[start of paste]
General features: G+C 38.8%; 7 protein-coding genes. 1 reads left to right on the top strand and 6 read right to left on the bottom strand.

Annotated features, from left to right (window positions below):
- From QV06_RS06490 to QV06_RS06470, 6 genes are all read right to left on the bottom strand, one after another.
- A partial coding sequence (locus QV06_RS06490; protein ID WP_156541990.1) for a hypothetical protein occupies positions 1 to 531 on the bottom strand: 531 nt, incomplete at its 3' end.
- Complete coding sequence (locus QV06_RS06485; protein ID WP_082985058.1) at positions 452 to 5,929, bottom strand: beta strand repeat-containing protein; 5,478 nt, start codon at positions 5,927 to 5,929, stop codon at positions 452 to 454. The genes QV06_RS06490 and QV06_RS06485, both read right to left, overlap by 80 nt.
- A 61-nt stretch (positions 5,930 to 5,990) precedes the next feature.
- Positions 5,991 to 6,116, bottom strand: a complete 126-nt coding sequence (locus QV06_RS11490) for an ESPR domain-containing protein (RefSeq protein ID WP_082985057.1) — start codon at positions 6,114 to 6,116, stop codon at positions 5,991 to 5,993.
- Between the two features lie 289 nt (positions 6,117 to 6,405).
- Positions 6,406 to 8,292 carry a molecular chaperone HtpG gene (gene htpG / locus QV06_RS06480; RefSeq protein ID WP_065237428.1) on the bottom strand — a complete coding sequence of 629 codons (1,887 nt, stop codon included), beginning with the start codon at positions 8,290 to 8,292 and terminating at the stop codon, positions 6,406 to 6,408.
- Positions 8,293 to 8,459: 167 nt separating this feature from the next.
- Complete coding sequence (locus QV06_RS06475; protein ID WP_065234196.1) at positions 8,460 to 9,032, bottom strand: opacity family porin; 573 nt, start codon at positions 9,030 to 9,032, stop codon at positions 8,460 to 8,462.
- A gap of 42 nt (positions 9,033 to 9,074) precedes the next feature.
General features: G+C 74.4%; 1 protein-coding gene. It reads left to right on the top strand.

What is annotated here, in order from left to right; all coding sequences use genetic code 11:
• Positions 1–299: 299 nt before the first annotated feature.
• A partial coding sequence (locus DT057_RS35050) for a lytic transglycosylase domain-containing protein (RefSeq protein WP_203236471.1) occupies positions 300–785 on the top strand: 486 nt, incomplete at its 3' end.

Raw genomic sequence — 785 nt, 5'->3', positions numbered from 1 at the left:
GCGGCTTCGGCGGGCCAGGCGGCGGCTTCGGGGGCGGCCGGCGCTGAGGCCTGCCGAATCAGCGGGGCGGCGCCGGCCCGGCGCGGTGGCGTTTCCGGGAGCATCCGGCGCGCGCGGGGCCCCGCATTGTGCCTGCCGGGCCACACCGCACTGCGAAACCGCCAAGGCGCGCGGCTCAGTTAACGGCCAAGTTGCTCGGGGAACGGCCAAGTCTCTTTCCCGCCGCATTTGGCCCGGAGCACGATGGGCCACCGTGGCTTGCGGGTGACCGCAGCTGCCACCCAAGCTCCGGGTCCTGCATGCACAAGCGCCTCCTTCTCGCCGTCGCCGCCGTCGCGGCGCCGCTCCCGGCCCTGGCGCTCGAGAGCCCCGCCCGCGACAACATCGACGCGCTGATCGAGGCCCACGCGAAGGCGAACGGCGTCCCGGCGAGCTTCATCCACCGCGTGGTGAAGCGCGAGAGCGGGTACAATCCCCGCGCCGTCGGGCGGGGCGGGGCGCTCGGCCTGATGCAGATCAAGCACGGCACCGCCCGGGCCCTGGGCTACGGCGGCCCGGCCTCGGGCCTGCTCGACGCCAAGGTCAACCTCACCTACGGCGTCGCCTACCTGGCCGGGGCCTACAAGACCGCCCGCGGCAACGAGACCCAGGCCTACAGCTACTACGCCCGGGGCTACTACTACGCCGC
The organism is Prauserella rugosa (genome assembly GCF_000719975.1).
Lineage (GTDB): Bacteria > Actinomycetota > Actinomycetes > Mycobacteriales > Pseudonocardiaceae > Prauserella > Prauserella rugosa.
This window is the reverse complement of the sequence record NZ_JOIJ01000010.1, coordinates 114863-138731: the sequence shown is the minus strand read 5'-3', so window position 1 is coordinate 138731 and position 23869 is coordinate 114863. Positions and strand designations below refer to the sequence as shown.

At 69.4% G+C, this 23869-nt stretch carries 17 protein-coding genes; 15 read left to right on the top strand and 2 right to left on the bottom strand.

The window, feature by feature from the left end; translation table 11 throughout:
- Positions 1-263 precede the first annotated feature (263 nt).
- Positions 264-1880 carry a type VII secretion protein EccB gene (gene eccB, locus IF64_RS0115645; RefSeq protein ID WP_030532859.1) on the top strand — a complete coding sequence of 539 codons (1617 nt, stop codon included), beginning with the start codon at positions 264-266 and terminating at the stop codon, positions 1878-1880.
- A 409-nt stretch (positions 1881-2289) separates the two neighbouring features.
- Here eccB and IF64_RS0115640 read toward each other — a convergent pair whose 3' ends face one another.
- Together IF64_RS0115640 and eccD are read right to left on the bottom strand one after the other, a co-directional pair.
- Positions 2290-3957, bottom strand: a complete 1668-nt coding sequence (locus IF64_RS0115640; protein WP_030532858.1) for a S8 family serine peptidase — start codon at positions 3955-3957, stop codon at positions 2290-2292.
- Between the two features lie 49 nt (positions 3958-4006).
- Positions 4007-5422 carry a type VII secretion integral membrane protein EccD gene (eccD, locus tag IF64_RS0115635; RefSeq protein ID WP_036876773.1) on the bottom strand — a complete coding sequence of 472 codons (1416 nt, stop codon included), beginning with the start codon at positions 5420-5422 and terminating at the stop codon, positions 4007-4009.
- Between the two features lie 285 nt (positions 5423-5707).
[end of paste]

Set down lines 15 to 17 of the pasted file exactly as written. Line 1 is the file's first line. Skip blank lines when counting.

• Positions 1–299: 299 nt before the first annotated feature.
• A partial coding sequence (locus DT057_RS35050) for a lytic transglycosylase domain-containing protein (RefSeq protein WP_203236471.1) occupies positions 300–785 on the top strand: 486 nt, incomplete at its 3' end.

Raw genomic sequence — 785 nt, 5'->3', positions numbered from 1 at the left: